An archaeal origin of eukaryotes supports only two primary domains of life
Tom A. Williams, Peter G. Foster, Cymon J. Cox & T. Martin Embley

Nature 504, 231–236 (12 December 2013) http://dx.doi.org/10.1038/nature12779


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How Cells Know Where They Are

Development, regeneration, and even day-to-day physiology require plant and animal cells to make decisions based on their locations. The principles by which cells may do this are deceptively straightforward. But when reliability needs to be high—as often occurs during development—successful strategies tend to be anything but simple. Increasingly, the challenge facing biologists is to relate the diverse diffusible molecules, control circuits, and gene regulatory networks that help cells know where they are to the varied, sometimes stringent, constraints imposed by the need for real-world precision and accuracy.

 

How Cells Know Where They Are
Arthur D. Lander

Science 22 February 2013:
Vol. 339 no. 6122 pp. 923-927
http://dx.doi.org/10.1126/science.1224186


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Evolving new organisms via symbiosis

Evolving new organisms via symbiosis | Developmental biology | Scoop.it

Symbiotic partnerships are a major source of evolutionary innovation. They have driven rapid diversification of organisms, allowed hosts to harness new forms of energy, and radically modified Earth's nutrient cycles. The application of next-generation sequencing and advanced microscopic techniques has revealed not only the ubiquity of symbiotic partnerships, but the extent to which partnerships can become physically, genomically, and metabolically integrated (1). When and why does this integration of once free-living organisms happen?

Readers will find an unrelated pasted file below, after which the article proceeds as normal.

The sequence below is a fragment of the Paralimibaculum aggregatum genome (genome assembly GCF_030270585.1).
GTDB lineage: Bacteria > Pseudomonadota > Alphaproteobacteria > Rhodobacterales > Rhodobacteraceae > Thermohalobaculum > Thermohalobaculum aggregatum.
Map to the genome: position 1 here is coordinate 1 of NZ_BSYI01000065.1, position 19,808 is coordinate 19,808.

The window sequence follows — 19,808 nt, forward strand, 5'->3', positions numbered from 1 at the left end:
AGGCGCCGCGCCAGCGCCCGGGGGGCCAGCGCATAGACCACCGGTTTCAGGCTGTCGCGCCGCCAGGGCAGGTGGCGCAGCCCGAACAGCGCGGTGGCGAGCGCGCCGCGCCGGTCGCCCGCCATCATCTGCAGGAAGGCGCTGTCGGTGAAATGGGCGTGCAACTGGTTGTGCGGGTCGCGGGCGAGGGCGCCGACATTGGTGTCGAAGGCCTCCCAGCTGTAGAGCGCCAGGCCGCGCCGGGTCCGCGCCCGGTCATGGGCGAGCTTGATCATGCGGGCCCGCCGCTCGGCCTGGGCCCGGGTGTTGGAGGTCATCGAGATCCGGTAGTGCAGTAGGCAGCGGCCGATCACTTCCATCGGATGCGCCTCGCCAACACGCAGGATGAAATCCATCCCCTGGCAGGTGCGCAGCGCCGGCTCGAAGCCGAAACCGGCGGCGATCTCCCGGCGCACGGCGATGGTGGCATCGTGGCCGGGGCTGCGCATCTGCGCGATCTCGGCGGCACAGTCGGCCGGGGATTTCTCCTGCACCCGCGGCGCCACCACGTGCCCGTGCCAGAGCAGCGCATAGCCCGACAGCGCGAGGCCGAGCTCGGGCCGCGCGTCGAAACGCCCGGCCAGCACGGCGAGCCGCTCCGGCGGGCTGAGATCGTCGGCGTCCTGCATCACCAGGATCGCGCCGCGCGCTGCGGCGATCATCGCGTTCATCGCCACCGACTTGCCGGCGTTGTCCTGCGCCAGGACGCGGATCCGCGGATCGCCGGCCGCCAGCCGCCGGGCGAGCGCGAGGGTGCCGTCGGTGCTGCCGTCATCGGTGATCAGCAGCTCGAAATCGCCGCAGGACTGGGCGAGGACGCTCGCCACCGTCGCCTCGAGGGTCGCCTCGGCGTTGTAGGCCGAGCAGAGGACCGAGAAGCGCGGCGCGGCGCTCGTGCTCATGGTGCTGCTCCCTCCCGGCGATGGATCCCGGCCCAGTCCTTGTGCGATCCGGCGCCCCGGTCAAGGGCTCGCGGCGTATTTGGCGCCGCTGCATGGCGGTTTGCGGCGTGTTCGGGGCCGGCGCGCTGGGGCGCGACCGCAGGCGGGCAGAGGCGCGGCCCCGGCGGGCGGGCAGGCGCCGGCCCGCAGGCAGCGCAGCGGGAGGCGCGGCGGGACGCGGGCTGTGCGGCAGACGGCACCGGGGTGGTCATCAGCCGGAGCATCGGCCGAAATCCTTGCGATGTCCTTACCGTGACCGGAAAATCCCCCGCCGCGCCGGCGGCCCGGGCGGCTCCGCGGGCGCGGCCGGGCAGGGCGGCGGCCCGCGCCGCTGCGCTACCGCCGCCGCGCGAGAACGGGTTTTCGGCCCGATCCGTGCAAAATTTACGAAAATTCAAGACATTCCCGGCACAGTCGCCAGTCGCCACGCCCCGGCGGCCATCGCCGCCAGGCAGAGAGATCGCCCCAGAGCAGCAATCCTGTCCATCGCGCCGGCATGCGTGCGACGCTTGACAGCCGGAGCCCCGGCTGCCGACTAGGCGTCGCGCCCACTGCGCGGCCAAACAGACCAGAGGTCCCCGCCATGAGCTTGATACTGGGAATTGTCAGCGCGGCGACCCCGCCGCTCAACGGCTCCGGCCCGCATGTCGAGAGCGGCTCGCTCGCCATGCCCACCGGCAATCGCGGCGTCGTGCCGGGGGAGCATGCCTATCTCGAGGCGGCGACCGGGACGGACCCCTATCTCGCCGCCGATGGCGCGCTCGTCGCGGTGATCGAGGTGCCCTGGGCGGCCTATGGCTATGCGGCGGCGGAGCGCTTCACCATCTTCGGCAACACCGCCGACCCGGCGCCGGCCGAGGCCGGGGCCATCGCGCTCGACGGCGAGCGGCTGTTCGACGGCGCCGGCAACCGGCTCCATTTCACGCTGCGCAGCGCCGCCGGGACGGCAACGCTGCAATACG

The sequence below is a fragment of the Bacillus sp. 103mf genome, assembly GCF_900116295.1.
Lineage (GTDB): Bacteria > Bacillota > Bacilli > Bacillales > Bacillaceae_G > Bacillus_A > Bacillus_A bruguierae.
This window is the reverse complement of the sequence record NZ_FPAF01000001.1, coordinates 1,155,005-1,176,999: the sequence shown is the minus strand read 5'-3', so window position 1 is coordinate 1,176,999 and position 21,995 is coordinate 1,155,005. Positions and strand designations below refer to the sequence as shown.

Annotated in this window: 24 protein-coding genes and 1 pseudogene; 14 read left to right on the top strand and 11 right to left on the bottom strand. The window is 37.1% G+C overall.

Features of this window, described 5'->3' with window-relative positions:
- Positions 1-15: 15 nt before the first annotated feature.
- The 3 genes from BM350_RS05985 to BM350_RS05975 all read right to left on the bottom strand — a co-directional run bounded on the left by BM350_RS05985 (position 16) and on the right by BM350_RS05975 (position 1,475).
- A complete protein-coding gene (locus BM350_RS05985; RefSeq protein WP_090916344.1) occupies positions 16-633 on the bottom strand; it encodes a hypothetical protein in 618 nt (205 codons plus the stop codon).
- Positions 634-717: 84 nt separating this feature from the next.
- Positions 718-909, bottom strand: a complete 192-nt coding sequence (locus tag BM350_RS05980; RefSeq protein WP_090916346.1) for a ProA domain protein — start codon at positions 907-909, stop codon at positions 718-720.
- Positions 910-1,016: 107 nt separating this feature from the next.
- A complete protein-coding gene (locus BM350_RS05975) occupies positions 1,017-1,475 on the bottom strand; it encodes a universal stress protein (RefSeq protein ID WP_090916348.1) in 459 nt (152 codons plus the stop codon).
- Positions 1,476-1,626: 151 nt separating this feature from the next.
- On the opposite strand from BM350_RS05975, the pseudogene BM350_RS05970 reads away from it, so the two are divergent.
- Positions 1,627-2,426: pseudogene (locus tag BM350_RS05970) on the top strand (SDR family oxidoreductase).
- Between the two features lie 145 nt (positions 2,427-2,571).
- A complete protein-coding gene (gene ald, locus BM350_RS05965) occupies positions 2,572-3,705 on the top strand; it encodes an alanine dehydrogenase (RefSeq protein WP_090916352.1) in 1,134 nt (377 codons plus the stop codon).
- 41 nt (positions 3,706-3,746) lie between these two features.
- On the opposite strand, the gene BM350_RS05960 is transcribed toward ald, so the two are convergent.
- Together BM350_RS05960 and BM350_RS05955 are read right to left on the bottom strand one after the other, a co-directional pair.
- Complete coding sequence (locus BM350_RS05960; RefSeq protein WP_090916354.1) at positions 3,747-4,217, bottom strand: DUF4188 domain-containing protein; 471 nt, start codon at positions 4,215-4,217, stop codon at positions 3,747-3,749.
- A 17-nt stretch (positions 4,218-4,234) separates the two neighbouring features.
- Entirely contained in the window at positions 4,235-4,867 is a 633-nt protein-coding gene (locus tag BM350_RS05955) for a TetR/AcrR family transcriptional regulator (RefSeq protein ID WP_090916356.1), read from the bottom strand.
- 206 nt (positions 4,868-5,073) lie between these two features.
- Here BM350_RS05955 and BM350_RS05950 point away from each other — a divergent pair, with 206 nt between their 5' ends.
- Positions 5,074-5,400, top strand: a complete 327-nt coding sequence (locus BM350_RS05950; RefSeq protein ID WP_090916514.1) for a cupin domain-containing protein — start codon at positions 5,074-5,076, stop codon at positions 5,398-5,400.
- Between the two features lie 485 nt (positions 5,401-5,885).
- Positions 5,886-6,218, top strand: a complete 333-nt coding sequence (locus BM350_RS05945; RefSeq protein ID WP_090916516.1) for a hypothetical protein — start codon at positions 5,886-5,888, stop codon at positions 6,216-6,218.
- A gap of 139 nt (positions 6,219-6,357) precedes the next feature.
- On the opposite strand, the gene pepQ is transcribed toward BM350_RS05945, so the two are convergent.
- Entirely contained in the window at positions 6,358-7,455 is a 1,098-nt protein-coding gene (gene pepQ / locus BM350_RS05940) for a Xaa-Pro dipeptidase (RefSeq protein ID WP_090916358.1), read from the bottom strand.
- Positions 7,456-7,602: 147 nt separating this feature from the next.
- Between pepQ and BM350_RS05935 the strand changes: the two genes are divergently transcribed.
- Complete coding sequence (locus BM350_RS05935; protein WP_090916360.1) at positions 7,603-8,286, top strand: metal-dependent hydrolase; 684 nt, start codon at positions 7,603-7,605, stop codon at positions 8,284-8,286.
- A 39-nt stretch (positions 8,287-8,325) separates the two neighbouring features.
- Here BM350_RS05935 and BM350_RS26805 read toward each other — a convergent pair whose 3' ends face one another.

Evolving new organisms via symbiosis
E. Toby Kiers, Stuart A. West

Science 24 April 2015:
Vol. 348 no. 6233 pp. 392-394
http://dx.doi.org/10.1126/science.aaa9605


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'Google Maps' for the body: A biomedical revolution down to a single cell

'Google Maps' for the body: A biomedical revolution down to a single cell | Developmental biology | Scoop.it
Scientists are using previously top-secret technology to zoom through the human body down to the level of a single cell. Scientists are also using cutting-edge microtome and MRI technology to examine how movement and weight bearing affects the movement of molecules within joints, exploring the relationship between blood, bone, lymphatics and muscle.

 

UNSW biomedical engineer Melissa Knothe Tate is using previously top-secret semiconductor technology to zoom through organs of the human body, down to the level of a single cell.


A world-first UNSW collaboration that uses previously top-secret technology to zoom through the human body down to the level of a single cell could be a game-changer for medicine, an international research conference in the United States has been told.


The imaging technology, developed by high-tech German optical and industrial measurement manufacturer Zeiss, was originally developed to scan silicon wafers for defects.


UNSW Professor Melissa Knothe Tate, the Paul Trainor Chair of Biomedical Engineering, is leading the project, which is using semiconductor technology to explore osteoporosis and osteoarthritis.